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The Poor: Who, Why and How to Help, Part 2

We’ve all been there.  We’re going about our merry way and upon our scene emerges a homeless person, a hungry person, a disheveled, obviously poor, with a ton of problems person.

?  How do you react?

If you’re like most Americans, you immediately feel compassion.  You want to fix the problem.  Americans are fix-it people.  We see a problem and we have to fix it.  Look at our history.  You’ll see this is true.  But how do we fix it?  The American way is with money.  Sometimes that’s okay, but sometimes money is the least of a person’s problems.  Sometimes money hurts more than it helps.  The Bible shows us that the poor need more than money.

I. How Should We Treat The Poor?


Remember, the Bible defines the poor as those who can’t take care of themselves, who need help now lest they suffer or die. 

God feels compassion for these people, even for those who are poor by their own doing (Psalm 72:13; Proverbs 14:21; 19:17).  Jesus spent much of His ministry helping the poor and His motive in helping was compassion.  If we wish to be like Christ, our first reaction should be compassion (James 1:27; 1 John 3:17).


Beyond compassion, we need to be fair.  Biblically, this point includes both the truly poor and those who simply have a lower standard of living. 

1. Show No Partiality For The Rich.

a. At church…

When a needy person comes to church, welcome them as joyfully as you do the rich (or more popular or better looking) people who attend (James 2:2, 3).  Don’t just hang out with the one who is more pleasant to be around, the nicely dressed, more refined, nicer smelling, better looking person.  Show no partiality in corporate worship.

Luke 14:13, 14

[Jesus said], “But when you give a reception, invite the poor, the crippled, the lame, the blind, and you will be blessed, since they do not have the means to repay you; for you will be repaid at the resurrection of the righteous.”

b. In everyday life…

Don’t take advantage of the poor!  Don’t deny them just wages because they are desperate for money.  Don’t deny them justice because they can’t afford a fancy lawyer.  Don’t overtax them because they can’t afford an accountant. (Deuteronomy 15:9; Proverbs 14:31; 17:5; 22:22)

Proverbs 29:7

The righteous is concerned for the rights of the poor,

The wicked does not understand such concern.

As wrong as it is to show partiality for the rich, it is just as wrong to show partiality for the poor!

2. Show No Partiality For The Poor (Ex. 23:3; Lev. 19:15).

Just because a wealthy person can pay more doesn’t mean we should take advantage of him.  Don’t punish the wealthy because your envious of their wealth.  Justice, according to the Bible, should have nothing to do with a person’s financial status. 


The Bible makes special provision for the truly poor.

1. No Interest!

In ancient Israel, the truly poor weren’t required to pay interest (Exodus 22:25).  The idea is that they were borrowing what they needed to survive.  If something is given to the poor, then repayment should not be expected and if it is expected, it should not be with interest.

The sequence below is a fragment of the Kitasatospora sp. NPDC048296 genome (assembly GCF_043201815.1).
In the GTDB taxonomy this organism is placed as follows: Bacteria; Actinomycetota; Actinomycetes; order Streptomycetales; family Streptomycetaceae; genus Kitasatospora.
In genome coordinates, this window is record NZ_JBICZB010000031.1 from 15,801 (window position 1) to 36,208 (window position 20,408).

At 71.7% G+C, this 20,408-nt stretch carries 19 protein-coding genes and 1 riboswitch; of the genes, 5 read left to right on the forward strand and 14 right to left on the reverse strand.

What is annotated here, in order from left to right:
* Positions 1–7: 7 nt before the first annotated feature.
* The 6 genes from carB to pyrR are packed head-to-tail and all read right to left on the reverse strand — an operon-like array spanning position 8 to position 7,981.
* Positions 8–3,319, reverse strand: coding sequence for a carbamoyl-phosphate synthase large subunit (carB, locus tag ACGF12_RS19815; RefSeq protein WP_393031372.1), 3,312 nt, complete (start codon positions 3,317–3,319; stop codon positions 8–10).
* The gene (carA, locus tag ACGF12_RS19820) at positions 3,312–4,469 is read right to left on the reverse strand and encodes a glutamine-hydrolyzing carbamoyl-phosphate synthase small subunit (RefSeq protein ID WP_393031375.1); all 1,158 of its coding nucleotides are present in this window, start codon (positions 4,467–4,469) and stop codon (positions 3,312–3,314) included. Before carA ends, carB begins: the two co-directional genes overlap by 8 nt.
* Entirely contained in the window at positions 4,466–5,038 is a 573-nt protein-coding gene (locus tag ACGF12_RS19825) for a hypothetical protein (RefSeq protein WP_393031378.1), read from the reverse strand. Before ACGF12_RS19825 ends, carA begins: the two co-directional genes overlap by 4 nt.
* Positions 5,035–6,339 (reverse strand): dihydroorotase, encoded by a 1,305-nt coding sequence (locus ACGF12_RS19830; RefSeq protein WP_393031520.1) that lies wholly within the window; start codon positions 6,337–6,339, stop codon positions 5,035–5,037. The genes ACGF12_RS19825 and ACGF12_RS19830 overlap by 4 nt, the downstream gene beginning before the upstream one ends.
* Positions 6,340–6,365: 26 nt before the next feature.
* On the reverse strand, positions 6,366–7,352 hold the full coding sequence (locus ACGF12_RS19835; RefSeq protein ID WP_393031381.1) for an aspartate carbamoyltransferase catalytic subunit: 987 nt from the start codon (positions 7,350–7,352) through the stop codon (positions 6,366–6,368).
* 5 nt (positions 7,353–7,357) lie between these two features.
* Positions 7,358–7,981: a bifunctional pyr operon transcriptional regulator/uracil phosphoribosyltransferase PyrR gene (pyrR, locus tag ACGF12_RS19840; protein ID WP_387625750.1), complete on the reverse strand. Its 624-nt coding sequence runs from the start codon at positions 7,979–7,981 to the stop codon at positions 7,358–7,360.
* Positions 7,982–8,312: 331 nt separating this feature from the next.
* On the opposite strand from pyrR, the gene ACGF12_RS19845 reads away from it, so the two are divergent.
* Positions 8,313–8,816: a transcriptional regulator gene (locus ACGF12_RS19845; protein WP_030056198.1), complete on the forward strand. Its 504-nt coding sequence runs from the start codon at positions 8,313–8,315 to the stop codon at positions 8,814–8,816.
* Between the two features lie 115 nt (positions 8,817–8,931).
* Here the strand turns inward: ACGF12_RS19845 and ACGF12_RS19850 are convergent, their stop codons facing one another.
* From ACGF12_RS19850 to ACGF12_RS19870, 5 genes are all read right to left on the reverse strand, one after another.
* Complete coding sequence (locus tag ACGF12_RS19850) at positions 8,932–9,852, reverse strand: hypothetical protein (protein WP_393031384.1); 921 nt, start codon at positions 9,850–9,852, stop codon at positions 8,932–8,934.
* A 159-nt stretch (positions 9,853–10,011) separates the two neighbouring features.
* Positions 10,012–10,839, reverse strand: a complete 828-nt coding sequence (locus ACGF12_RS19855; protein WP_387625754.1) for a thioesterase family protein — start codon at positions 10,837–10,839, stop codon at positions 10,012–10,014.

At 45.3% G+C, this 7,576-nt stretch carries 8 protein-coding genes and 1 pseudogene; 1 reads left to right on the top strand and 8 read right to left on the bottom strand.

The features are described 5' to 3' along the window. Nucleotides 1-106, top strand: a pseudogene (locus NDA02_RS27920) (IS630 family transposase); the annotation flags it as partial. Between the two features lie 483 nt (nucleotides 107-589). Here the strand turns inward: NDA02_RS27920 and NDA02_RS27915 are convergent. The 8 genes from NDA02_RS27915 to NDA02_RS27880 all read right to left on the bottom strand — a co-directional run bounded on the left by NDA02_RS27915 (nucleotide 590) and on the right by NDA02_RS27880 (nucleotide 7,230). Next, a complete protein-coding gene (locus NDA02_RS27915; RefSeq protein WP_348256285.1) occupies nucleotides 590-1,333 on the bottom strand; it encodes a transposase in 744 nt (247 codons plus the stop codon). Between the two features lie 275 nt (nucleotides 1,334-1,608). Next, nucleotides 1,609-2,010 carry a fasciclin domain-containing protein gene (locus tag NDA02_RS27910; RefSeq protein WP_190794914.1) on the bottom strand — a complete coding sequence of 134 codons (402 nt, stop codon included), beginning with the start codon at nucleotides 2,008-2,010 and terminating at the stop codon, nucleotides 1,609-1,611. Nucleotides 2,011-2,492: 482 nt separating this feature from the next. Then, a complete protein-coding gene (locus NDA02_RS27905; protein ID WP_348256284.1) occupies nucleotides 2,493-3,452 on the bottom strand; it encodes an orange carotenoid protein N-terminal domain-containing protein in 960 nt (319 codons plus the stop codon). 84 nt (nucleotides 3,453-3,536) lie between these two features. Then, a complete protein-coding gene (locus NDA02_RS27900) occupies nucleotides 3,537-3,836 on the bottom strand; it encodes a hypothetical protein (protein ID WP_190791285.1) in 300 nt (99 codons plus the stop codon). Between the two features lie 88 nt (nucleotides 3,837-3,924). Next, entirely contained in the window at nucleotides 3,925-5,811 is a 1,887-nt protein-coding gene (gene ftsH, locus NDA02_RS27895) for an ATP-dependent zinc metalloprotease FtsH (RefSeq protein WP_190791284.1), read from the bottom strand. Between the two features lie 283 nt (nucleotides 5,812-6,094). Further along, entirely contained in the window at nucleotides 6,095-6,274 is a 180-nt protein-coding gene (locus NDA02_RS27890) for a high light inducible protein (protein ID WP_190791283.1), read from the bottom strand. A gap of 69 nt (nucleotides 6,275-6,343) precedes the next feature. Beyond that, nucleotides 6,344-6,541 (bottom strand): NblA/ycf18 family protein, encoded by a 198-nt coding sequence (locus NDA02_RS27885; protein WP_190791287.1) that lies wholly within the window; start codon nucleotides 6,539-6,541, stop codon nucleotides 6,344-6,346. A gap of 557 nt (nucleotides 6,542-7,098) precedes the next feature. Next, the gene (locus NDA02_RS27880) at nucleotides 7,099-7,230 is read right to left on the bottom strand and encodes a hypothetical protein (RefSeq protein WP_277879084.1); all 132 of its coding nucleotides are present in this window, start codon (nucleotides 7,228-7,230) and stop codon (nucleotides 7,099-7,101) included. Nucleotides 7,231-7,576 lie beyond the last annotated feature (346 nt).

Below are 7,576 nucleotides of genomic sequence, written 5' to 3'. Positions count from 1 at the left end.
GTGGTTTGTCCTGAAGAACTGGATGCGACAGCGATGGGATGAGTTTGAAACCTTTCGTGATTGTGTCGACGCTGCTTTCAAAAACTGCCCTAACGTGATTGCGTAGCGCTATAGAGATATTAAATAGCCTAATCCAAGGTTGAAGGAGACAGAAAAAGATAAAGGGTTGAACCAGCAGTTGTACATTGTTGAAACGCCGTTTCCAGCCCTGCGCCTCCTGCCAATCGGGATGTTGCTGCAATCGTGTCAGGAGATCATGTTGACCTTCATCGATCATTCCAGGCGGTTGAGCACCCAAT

2. Less Offering!

In Ancient Israel, the poor were allowed to give less to the temple for the same ceremony (Leviticus 5:7, 11).


2 Thessalonians 3:10b

if anyone is not willing to work, then he is not to eat, either.

I don’t want to lump everyone into one category.  I don't know every situation, but surely if people can stand outside Walmart all day long in all kinds of weather to get handouts, they can stand inside Walmart and greet people to provide for themselves and bless others.

A friend of mine once offered a job to a man standing at Walmart and the man said he wasn’t interested.  He made more money simply standing there.  These people probably don’t need our help, let alone our money.


It’s interesting that while Jesus advocates giving money to the poor (Mark 10:21), I couldn’t find anywhere in the Gospels where Jesus actually did (Matthew 26:11).  Maybe he did and I missed it.  Perhaps it just wasn’t recorded (John 13:29).  Regardless, more often Jesus solved the problem that caused the poverty.  He healed the lame, the blind, and others.  He gave them what they needed to help themselves. 

In Peter’s epic response to a beggar, he said, “I do not possess silver and gold, but what I do have I give to you: In the name of Jesus Christ the Nazarene—walk!”   Jesus and the Apostles provided a way for poor people to escape poverty. 

A question to consider:

Do you think we sometimes give money to the poor because we don’t know what else to do?

Or maybe we know what to do, but we don’t want to bother with the time and difficulty of doing what is needed so we throw money at the problem.  You see, giving money is beneficial.  It helps us feel like we are doing something without really doing anything.  It makes us look good in the eyes of those watching.  But it isn’t really beneficial because poverty isn’t one size fits all and what is needed is usually more than we are willing to invest.


Giving money might solve an immediate need and make us feel good about ourselves.  The Bible says: Honor the poor. Be impartial to the poor.  Make allowances for the poor.  Help poor people help themselves.  This provides for their needs and gives them dignity in the process.

Next time: Why should we help the poor and when should we not?